rectorship


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  • noun

Synonyms for rectorship

the office or station of a rector

References in periodicals archive ?
McDonald was one of the College trustees that offered him the rectorship.
It was a rich parish, and Archdeacons of Durham held the Rectorship from 1256 until 1832, with many moving into high positions in the Church.
The stenogram left Rickert wounded in his pride and perhaps somewhat anxious about having to catch up with the new philosophical agenda being set by Heidegger; the relationship survived thanks to the tact of both parties, and exchanges continued until Heidegger's election to the rectorship of Freiburg University, on which he was congratulated by Rickert in his last letter of 29 May 1933 (Rickert died in 1936).
Does she think that the conflict at Nanterre during Paul Ricoeur's rectorship was more significant?
Newman's treatment of the rectorship as a part-time job was a further difficulty, and the resulting tension led to his resignation.
De Veno also signed the general register of Basel University (during the rectorship of Caspar Bauhin, 1598-99) as "Henricus de Veno, Frisius.
His goal was to work his way northward across the Channel to reunite with Martyr, who was now teaching at Oxford, but before being able to do so, he received a request from Jakob Sturm, the chief magistrate of Strasbourg, to become professor of Old Testament at the College of Saint Thomas under the rectorship of Johann Sturm.
A different perspective emerges when one analyses the male attitude toward female art prevalent in Black Mountain, at least during Olson's rectorship from 1951 to 1956, precisely the period of Morley's stay.
FEMINIST writer Germaine Greer has confirmed she will run for the rectorship of St Andrews University.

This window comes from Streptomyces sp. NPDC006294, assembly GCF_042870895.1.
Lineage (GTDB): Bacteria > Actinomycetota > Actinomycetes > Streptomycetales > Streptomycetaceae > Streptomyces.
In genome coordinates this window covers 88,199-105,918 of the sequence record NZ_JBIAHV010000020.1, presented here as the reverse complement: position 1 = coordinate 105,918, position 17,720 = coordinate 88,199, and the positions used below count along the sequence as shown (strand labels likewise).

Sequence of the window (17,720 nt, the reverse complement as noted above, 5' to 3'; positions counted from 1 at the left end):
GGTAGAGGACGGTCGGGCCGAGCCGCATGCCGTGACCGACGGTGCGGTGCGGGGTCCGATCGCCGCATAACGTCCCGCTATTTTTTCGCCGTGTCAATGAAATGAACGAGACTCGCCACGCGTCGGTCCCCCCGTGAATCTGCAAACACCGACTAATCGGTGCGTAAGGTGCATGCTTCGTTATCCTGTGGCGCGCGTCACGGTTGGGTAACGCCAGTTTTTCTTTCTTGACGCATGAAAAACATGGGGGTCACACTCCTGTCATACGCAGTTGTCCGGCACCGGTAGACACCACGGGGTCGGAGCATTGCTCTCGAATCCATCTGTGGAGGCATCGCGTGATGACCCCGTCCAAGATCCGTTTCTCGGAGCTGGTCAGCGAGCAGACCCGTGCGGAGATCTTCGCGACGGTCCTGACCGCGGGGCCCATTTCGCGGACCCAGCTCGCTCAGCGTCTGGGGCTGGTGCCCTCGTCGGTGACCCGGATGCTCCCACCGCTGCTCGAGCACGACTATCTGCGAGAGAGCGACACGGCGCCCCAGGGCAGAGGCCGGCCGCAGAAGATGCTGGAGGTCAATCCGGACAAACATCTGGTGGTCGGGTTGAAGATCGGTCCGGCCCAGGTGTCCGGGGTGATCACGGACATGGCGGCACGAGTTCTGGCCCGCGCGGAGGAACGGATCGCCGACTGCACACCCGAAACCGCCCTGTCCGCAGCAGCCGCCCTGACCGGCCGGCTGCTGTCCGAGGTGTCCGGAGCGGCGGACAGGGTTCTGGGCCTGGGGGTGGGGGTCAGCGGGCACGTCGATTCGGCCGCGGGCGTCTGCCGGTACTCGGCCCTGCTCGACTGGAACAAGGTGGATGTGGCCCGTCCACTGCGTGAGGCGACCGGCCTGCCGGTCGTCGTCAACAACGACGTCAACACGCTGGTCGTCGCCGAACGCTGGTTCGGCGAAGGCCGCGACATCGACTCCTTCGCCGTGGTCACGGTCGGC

Dr Bruce returned to Birmingham in 1912, to take over the rectorship of St Augustine's church, a post he held for 11 years.
Much of Edwards's later work is designed to defend the excesses his preaching was thought to stimulate; while during his rectorship, Heidegger understood his own early work to coincide with a national moment already, in the early thirties, verging on catastrophe.
The couple, who live in Wales, had never taken their lay rectorship seriously.
Taylor delivered only a few of them in rural Ashbourne; most were preached to the educated and politically powerful audience in Westminster where he held several preferments, including the rectorship of St.
De Beistegui suggests that the early Heidegger remains free from the trappings of his later themes of willfulness and struggle, but upon his appointment to the rectorship at the University of Freiburg, such incendiary rhetoric surfaces in an opprobrious manner.
Lowe's account of the plotting involved in the election recalls, as Sparrow himself recognized, the maneuvering over the Rectorship of Lincoln College by Mark Pattison in the 1850s and 1860s.